Iran General NewsRafsanjani: Iran insider and Ahmadinejad nemesis

Rafsanjani: Iran insider and Ahmadinejad nemesis

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ImageAFP: Akbar Hashemi Rafsanjani, who called on Friday for the release of hundreds of people arrested during massive opposition protests last month, is a key politician in post-Islamic revolution Iran.

By Hiedeh Farmani

ImageTEHRAN (AFP) — Akbar Hashemi Rafsanjani, who called on Friday for the release of hundreds of people arrested during massive opposition protests last month, is a key politician in post-Islamic revolution Iran.

His view that the disputed presidential vote broke the trust of Iranians carries weight because of his position as a powerful insider.

Rafsanjani's influence had already made him the target of mudslinging by Mahmoud Ahmadinejad ahead of the incumbent's controversial re-election in the June 12 ballot.

The pragmatic cleric — himself a two-term former president — spoke at Tehran University during weekly prayers, leading the service for the first time since the election in which he firmly backed Ahmadinejad's main challenger, former prime minster Mir Hossein Mousavi.

"Our key issue is to return the trust which the people had and now to some extent is broken," Rafsanjani told the congregation. "It is not necessary that in this situation people be jailed. Let them join their families."

Mousavi blamed his ballot box defeat to Ahmadinejad on massive vote rigging and has called for a re-run despite his rival's landslide victory being upheld by the electoral watchdog.

Rafsanjani was Iran's president between 1989 to 1997 and the one-time conservative has edged closer to the reform camp since his own humiliating defeat to Ahmadinejad in the 2005 presidential poll.

He had previously kept a low profile as street unrest erupted after last month's vote but his role in two key institutions in the Islamic republic gives him room for manoeuvre behind the scenes as a potential kingmaker.

The 75-year-old heads both the top political arbitration body called the Expediency Council and also the Assembly of Experts, the clerical body which chooses and supervises the supreme leader and can theoretically replace him.

Although the source of the Rafsanjani family's wealth has long been an issue of speculation, many jaws dropped when Ahmadinejad openly accused the Rafsanjanis of corruption on prime time television as he sought to bolster his own image as a man of the people.

In a controversial and widely viewed TV debate with Mousavi during the campaign, Ahmadinejad also accused Rafsanjani of orchestrating opposition to his government.

His sons threatened to sue the president and Rafsanjani responded by writing an open letter to supreme leader Ayatollah Ali Khamenei, a backer of the hardline Ahmadinejad.

He also urged his "revolutionary companion" Khamenei to ensure the election was clean.

Khamenei did not respond but he did defend Rafsanjani in an address on June 19 during Iran's worst crisis in the 30 years since the 1979 revolution as massive protests broke out against Ahmadinejad's claimed victory.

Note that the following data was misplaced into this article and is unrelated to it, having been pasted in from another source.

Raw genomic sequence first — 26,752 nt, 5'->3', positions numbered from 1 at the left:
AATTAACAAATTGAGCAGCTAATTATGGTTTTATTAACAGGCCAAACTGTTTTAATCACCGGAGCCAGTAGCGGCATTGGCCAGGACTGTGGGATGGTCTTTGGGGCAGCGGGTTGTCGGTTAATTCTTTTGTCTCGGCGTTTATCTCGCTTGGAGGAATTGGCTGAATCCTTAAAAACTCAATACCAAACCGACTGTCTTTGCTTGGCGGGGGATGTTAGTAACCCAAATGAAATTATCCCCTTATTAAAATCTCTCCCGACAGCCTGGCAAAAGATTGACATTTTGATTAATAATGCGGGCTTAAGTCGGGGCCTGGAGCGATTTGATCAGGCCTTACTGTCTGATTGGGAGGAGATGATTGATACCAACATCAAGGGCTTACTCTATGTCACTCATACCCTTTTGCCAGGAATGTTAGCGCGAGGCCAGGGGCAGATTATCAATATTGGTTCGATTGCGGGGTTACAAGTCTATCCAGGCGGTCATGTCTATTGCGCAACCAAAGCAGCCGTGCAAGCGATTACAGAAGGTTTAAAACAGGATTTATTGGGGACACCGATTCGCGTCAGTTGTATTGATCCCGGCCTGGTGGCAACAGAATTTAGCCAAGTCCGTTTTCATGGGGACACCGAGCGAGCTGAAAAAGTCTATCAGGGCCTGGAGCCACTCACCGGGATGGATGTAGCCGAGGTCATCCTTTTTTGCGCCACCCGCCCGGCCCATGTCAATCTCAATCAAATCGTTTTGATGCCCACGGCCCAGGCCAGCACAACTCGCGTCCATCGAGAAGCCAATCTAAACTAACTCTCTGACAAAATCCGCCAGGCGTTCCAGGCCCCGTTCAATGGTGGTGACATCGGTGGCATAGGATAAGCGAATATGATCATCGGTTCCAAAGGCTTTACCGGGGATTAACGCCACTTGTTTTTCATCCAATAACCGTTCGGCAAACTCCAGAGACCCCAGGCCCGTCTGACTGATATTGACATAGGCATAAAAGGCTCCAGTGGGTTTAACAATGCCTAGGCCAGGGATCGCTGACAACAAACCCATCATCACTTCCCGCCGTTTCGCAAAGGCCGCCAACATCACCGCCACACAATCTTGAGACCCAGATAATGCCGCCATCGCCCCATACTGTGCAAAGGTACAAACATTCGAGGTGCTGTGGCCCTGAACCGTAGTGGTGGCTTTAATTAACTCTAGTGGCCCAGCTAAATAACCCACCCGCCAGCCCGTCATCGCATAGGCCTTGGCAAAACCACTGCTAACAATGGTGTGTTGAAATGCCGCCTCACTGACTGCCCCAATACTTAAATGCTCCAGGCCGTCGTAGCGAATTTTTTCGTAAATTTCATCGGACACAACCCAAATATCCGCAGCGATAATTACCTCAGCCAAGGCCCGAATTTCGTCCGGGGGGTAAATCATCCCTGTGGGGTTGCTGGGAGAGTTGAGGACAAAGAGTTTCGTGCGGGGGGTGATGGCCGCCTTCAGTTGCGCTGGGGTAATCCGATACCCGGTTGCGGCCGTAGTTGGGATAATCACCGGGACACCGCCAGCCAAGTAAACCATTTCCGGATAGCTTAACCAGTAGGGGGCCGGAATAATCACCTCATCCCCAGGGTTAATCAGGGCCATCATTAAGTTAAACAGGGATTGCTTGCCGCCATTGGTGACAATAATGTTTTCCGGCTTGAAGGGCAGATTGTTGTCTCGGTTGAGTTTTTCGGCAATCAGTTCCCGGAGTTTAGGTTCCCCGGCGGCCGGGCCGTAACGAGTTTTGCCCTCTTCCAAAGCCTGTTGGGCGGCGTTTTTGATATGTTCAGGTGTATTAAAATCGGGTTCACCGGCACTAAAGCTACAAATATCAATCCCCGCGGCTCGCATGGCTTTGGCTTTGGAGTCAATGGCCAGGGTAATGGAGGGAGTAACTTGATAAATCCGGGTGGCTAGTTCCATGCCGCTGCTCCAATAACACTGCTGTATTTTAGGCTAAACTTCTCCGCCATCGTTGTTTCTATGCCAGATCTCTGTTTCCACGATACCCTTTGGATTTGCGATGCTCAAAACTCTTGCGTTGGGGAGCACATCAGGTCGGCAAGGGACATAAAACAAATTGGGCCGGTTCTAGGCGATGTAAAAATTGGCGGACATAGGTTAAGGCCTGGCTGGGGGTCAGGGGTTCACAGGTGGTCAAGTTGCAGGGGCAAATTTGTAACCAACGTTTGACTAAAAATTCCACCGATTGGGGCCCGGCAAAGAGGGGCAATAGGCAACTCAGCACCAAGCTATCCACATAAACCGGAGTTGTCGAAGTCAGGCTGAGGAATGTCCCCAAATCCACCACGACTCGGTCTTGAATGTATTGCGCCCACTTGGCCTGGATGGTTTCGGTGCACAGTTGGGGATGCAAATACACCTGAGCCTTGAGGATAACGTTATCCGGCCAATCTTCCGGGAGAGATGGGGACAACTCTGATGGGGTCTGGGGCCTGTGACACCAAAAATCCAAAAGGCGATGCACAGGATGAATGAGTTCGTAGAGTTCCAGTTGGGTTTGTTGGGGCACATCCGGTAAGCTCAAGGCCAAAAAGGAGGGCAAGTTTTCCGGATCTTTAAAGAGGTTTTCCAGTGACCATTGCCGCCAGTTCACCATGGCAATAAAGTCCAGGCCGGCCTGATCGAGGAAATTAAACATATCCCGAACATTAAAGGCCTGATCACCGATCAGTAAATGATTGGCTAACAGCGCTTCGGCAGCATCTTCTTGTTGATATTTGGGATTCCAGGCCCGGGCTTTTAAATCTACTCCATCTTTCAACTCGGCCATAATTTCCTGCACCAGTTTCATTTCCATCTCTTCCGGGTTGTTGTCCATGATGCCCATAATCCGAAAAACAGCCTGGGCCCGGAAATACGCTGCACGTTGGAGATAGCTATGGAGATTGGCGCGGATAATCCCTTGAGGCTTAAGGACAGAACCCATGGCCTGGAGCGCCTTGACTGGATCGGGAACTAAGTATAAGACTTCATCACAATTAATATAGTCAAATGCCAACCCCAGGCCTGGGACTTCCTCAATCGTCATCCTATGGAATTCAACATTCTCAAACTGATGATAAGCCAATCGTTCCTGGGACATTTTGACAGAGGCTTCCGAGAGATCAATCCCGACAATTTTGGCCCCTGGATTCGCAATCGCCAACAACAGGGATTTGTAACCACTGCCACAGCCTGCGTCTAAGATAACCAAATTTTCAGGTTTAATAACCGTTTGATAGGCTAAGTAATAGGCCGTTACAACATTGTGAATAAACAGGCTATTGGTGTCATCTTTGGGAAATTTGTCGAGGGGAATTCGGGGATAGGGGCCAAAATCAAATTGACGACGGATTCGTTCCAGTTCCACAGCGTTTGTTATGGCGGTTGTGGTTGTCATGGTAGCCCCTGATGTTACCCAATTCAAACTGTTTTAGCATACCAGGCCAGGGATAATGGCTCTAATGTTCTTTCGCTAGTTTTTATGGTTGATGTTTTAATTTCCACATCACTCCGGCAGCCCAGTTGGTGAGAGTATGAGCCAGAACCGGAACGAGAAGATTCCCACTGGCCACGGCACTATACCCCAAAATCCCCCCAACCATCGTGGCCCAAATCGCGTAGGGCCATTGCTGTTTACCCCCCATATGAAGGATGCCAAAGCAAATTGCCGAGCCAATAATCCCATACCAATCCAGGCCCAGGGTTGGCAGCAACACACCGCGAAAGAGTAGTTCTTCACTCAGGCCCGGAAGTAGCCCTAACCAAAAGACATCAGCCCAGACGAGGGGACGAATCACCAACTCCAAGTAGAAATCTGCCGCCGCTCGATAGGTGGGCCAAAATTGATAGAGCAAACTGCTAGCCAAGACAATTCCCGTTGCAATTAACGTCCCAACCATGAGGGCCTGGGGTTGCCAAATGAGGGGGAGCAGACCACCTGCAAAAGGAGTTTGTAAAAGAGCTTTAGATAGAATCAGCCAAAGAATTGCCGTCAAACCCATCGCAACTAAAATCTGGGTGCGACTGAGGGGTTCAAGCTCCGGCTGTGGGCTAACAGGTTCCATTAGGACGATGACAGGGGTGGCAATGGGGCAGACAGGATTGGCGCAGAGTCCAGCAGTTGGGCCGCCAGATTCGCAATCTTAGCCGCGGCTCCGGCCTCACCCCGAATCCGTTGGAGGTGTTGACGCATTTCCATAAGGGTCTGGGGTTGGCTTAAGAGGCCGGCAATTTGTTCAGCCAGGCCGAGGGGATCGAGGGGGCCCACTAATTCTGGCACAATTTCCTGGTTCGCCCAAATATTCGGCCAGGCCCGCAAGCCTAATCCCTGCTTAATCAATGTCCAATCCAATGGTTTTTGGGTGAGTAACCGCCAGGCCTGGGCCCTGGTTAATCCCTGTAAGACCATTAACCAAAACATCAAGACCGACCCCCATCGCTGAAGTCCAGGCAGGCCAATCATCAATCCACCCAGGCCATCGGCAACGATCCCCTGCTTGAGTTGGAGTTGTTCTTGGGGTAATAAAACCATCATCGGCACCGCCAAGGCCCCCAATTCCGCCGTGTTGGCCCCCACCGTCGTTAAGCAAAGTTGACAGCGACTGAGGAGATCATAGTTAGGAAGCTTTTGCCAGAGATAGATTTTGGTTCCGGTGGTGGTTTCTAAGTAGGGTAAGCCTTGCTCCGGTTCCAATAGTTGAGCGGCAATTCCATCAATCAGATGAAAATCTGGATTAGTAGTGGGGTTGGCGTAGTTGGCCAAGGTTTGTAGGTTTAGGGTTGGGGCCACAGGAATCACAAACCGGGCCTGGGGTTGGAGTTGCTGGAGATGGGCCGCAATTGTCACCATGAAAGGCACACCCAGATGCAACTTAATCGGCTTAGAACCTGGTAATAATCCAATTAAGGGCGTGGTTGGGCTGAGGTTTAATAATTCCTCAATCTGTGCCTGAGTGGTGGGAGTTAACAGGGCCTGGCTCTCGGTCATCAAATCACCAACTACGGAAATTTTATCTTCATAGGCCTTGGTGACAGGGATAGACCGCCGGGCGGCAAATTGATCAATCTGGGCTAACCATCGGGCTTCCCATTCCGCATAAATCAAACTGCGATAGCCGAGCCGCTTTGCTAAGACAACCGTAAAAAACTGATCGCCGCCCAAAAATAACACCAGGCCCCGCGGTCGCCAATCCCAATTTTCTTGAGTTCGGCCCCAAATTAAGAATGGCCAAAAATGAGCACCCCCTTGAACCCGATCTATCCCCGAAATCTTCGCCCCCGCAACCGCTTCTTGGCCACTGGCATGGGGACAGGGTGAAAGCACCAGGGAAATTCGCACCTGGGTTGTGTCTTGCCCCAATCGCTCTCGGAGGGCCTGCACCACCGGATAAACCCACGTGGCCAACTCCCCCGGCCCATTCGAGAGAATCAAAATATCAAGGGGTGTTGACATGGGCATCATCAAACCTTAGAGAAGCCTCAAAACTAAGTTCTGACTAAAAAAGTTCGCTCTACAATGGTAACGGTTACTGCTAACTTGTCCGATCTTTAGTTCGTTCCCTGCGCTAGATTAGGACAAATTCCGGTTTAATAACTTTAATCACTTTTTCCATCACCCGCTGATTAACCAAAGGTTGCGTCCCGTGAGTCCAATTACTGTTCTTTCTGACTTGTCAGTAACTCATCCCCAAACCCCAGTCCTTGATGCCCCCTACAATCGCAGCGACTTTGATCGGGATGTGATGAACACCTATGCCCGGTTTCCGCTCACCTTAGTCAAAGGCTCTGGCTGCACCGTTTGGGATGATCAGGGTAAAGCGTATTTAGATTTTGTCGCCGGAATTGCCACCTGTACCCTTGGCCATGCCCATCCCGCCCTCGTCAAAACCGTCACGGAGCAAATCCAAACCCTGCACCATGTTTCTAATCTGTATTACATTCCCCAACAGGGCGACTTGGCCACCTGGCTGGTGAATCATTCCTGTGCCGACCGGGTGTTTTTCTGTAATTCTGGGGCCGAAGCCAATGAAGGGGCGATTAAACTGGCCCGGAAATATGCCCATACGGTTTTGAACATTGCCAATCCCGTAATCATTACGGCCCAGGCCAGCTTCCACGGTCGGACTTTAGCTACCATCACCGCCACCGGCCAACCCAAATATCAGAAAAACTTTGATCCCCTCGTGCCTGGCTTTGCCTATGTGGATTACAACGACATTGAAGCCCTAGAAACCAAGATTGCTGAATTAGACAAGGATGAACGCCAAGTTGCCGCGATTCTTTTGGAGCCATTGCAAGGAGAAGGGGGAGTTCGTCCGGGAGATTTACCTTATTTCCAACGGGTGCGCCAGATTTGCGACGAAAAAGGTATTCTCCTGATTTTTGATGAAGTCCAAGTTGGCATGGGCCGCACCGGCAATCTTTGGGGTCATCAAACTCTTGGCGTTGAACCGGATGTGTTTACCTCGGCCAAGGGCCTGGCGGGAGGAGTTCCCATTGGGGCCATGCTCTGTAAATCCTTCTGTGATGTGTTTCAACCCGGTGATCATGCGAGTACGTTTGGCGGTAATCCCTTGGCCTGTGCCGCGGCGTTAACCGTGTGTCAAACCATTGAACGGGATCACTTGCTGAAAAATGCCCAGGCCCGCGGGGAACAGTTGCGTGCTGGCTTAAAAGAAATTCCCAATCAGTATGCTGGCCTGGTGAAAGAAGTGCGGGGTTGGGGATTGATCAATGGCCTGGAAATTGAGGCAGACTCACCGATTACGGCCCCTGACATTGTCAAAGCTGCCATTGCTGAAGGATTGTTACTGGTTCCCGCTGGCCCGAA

Several senior clerics slammed the violence used by security forces against protesters, and the Assembly of Experts, while hailing the high turnout in the election, made no mention of Ahmadinejad in its post-vote statement.

Rafsanjani's son Mehdi and daughter Faezeh have reportedly been barred from leaving the country over their alleged role in inciting "riots," and his outspoken daughter was briefly detained along with other family members.

Rafsanjani has been critical of the foreign and economic policies of Ahmadinejad, who is accused by rival reformists and also by many fellow conservatives of stoking inflation and isolating Iran internationally.

Rafsanjani pulled out all the stops to ensure reformist cleric Mohammad Khatami succeeded him by defeating a conservative rival in the 1997 presidential election, but his relationship with the reformists then soured.

They campaigned against the pistachio farmer's son, and he was able to win a seat in the 2000 parliamentary election only by the narrowest of margins.

Rafsanjani's presidency, a breathing space after the end of the 1980-88 Iran-Iraq war and the death in 1989 of revolutionary founder Ayatollah Ruhollah Khomeini, was marked by reconstruction and cautious reform.

But it was also marred by human rights violations, rampant inflation and difficult relations with Europe, not least with Britain after the "death sentence" handed down to writer Salman Rushdie by Khomeini.

Rafsanjani has impeccable revolutionary credentials: he studied theology in the Shiite clerical nerve centre of Qom, was frequently arrested by the shah's secret police and also became an early follower of Khomeini.

However Rafsanjani also caused a stir in 2007 by saying in his memoirs that Khomeini had wanted to drop the iconic Islamic republic mantra of "Death to America."

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